The Zeiss FE Batis 25mm f/2.8 & Loxia 35mm f/2 Lens MTF Charts
For quite a while now, some you have asked where the MTF results were for the Zeiss Batis and Loxia lenses, and my answer has been not done yet. There were a lot of reasons for that. Chief among these was the lenses are so popular that we can’t get as many as we want and keep them in stock long enough test them. There were also the issues we had modifying our optical bench for testing lenses with an electromagnetic focus for the Batis lenses.
So this arrives pretty late, way after most of you have made whatever purchasing decisions you are going to make regarding these lenses. But better late than never. With that in mind, though, I’m going to post all of our Batis and Loxia results in one place (here) just like we did in summarizing the Sony FE lenses so that it can serve as a reference.
One thing I will mention, because I think it acts as a good example. Unlike most manufacturers, Zeiss publishes measured MTF curves with their lenses, not computer simulations. When you ask me why my results are different from ones released by Canon or Nikon, I quickly say mine are real; theirs are idealized computer simulations.
When you ask me why my results are different from Zeiss’ results, the answer is that they are different measurement techniques. Some will have to do with various machines; Zeiss uses their K-8 and K-9 machines, we use a Trioptics Imagemaster vertical MTF bench. The light source is slightly different, for example. The Imagemaster uses a photopic light; Zeiss uses (I believe) a broader spectrum source. It may also have to do with the number of points measured, the number of samples tested, and a host of other things.
For example, we measure each lens at four different rotations, taking cuts from side-to-side, top-to-bottom, and from each diagonal, so each lens is measured at 84 points. The main reason we measure this way is that we’ve written software to give us an easy way to compare lenses to see how they differ.
That may be a very different measuring technique from what Zeiss uses. Other differences are going to be our mount, which cuts the 20mm edges in some measurements, or the thickness of sensor glass utilized in the test. (I can only obtain optical glass in 1,2,3 or 4mm thicknesses, and the sensor glass is between 2.3 and 2.5mm thick.) This may make a slight difference, and more importantly, the amount of difference varies somewhat depending on the lens in question.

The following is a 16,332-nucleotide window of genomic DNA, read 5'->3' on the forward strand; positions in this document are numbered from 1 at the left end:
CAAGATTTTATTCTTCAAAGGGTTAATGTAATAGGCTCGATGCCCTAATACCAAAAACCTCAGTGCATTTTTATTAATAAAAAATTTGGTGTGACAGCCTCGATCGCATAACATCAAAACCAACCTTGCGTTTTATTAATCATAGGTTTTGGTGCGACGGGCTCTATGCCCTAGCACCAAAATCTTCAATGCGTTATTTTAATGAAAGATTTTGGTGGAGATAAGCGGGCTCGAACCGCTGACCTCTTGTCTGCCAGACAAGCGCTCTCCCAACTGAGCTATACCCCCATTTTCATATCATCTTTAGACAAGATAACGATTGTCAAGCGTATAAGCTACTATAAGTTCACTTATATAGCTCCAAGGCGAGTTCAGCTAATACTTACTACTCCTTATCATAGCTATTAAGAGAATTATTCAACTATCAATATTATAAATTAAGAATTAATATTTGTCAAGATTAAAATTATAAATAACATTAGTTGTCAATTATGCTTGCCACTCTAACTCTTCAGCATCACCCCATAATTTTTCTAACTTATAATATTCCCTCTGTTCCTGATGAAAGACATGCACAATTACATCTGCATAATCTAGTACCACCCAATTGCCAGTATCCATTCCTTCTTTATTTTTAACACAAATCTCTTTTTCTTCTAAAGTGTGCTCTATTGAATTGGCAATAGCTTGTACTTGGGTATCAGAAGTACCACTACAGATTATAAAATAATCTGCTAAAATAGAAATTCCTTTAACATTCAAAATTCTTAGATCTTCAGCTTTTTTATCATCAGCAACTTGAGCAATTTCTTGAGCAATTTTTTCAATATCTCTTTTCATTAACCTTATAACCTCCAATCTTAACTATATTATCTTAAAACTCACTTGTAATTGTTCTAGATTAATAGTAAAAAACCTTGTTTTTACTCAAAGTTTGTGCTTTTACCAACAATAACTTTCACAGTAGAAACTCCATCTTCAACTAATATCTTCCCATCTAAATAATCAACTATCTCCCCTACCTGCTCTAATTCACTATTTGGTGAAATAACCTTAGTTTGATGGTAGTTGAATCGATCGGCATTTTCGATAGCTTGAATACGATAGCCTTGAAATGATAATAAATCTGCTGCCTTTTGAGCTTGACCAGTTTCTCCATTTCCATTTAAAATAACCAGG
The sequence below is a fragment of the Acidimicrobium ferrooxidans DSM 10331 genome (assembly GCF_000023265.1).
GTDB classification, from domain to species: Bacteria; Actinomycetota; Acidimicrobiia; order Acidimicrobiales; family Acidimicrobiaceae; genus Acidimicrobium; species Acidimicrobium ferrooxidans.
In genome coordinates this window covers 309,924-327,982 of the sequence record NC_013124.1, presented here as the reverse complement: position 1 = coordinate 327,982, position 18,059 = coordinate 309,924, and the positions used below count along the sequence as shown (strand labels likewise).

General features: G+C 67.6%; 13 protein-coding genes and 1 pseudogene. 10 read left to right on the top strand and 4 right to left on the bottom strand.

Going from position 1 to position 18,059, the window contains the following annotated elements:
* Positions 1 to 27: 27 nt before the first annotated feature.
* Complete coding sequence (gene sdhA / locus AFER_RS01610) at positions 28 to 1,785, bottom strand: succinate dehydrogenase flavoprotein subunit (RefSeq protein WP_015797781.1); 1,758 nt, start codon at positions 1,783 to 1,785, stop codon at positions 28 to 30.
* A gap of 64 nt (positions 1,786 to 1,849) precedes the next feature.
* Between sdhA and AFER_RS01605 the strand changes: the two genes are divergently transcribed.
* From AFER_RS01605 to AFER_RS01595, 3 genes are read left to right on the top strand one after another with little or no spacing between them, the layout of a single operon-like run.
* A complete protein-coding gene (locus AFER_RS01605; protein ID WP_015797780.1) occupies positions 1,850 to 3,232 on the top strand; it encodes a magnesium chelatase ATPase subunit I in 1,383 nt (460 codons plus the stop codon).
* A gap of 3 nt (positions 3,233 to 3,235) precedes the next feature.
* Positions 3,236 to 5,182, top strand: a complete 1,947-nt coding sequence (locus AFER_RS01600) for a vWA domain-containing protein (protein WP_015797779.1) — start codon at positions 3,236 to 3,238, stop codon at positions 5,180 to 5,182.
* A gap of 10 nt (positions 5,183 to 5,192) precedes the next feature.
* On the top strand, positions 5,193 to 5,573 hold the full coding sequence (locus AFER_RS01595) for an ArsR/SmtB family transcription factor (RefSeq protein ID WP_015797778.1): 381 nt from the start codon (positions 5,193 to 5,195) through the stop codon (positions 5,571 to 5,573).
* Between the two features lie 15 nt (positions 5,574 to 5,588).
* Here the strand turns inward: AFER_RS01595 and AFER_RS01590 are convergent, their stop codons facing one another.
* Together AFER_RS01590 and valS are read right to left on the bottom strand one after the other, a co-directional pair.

So why bother to publish this data instead of just letting you look at Zeiss’s data? Because Zeiss doesn’t test the other lens brands. If you want to compare MTF between, say, a Loxia and a Sony FE, then these are worthwhile.
Markus has written an excellent new piece of software that lets me put up side-by-side comparisons just by pushing some buttons. Since I want to play with my new toy, I’m putting each Zeiss lens MTF next to a Sony lens of similar focal length. Remember, though, that they are all measured wide open, so don’t look silly and say this f/2.8 lens is sharper than this f/1.4 lens. Because aperture. And, of course, if you want to compare these to other FE mount lenses, the MTF charts are here.
The closest comparison I came up with is the Sony FE 28mm f/2.0. It’s a fair comparison since they’re both f/2.0, although the Sony lens is far less expensive. The Sony does pretty well from a resolution standpoint in the center where it’s as good or perhaps a tiny bit better than the Batis, but away from the center, the Batis shines, maintaining its sharpness well and with little astigmatism.
I chose the Sony 35mm f/2.8 ZA Sonnar as the comparison lens, so remember, of course, that it is being tested at a stop’s smaller aperture. The Loxia would improve stopped down to f/2.8. Even given its disadvantage, though, it’s apparent the Loxia 35 isn’t the fastest horse in Zeiss’s FE mount fleet. It’s an older design so we shouldn’t be too surprised at that. And yes, I know you’re all curious as to how much better the Loxia would be at f/2.8. So am I but time takes time, and I don’t have any right now.
In this test, I gave the Loxia a full stop advantage by choosing the new Sony 50mm f/1.4 ZA as it’s comparison. On the other hand, the Loxia is considerably less expensive. Despite giving up that stop of aperture, the Sony ZA clearly has higher resolution. However, the smooth, fairly astigmatism-free MTF curves of the Loxia suggest it will have a very different ‘look’ that some people will prefer.
The comparison here is with the Sony 85mm f/1.4 GM lens, which is more expensive, but gives up some aperture. Even considering the aperture difference, the 85mm Batis puts in a most impressive performance. Excellent resolution and very flat curves across the field. It’s not an inexpensive lens, by any means, but its performance is most impressive.
I haven’t gone into great detail about this set of lenses for one fairly obvious reason: they’ve been out quite a while and photographers who love them love the look of them and don’t seem anxious about what the MTF is like. I think this does show, to some extent, why the Loxia Biogon 35mm f/2.0 isn’t as popular as the other lenses, perhaps, but that’s about the most significant thing I see here.
I know some of you are asking where the results for the 21mm and 18mm Batis are, and the answer is ‘not done yet.’ I’ve made a solemn oath not to post data like this until we’ve finished ten copy sets, and those are still so popular that we haven’t finished testing yet, we can’t keep them in stock long enough. Stay thirsty, my friends (and patient).
Roger Cicala, Aaron Closz, and Markus Ruthacker
Author: Roger Cicala
I’m Roger and I am the founder of Lensrentals.com. Hailed as one of the optic nerds here, I enjoy shooting collimated light through 30X microscope objectives in my spare time. When I do take real pictures I like using something different: a Medium format, or Pentax K1, or a Sony RX1R.